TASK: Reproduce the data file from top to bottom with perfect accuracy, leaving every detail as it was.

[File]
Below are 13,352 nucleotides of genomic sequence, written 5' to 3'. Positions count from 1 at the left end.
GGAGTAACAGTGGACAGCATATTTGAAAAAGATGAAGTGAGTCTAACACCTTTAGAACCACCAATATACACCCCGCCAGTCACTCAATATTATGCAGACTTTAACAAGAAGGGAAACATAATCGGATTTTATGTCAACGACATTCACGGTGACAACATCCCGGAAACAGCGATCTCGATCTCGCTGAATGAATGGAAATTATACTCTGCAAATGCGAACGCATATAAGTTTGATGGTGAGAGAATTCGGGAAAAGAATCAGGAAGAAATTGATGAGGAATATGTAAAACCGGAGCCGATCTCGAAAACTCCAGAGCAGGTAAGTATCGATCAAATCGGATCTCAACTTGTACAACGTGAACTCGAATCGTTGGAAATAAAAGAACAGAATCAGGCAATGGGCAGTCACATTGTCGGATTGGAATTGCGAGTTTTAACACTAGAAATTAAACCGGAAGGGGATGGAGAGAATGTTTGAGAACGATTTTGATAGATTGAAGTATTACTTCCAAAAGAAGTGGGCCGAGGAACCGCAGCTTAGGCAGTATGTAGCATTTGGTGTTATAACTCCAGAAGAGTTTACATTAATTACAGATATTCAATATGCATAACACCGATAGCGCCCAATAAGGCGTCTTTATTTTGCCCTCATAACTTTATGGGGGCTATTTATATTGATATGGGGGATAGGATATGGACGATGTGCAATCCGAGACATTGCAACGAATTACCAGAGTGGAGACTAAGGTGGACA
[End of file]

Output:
Below are 13,352 nucleotides of genomic sequence, written 5' to 3'. Positions count from 1 at the left end.
GGAGTAACAGTGGACAGCATATTTGAAAAAGATGAAGTGAGTCTAACACCTTTAGAACCACCAATATACACCCCGCCAGTCACTCAATATTATGCAGACTTTAACAAGAAGGGAAACATAATCGGATTTTATGTCAACGACATTCACGGTGACAACATCCCGGAAACAGCGATCTCGATCTCGCTGAATGAATGGAAATTATACTCTGCAAATGCGAACGCATATAAGTTTGATGGTGAGAGAATTCGGGAAAAGAATCAGGAAGAAATTGATGAGGAATATGTAAAACCGGAGCCGATCTCGAAAACTCCAGAGCAGGTAAGTATCGATCAAATCGGATCTCAACTTGTACAACGTGAACTCGAATCGTTGGAAATAAAAGAACAGAATCAGGCAATGGGCAGTCACATTGTCGGATTGGAATTGCGAGTTTTAACACTAGAAATTAAACCGGAAGGGGATGGAGAGAATGTTTGAGAACGATTTTGATAGATTGAAGTATTACTTCCAAAAGAAGTGGGCCGAGGAACCGCAGCTTAGGCAGTATGTAGCATTTGGTGTTATAACTCCAGAAGAGTTTACATTAATTACAGATATTCAATATGCATAACACCGATAGCGCCCAATAAGGCGTCTTTATTTTGCCCTCATAACTTTATGGGGGCTATTTATATTGATATGGGGGATAGGATATGGACGATGTGCAATCCGAGACATTGCAACGAATTACCAGAGTGGAGACTAAGGTGGACA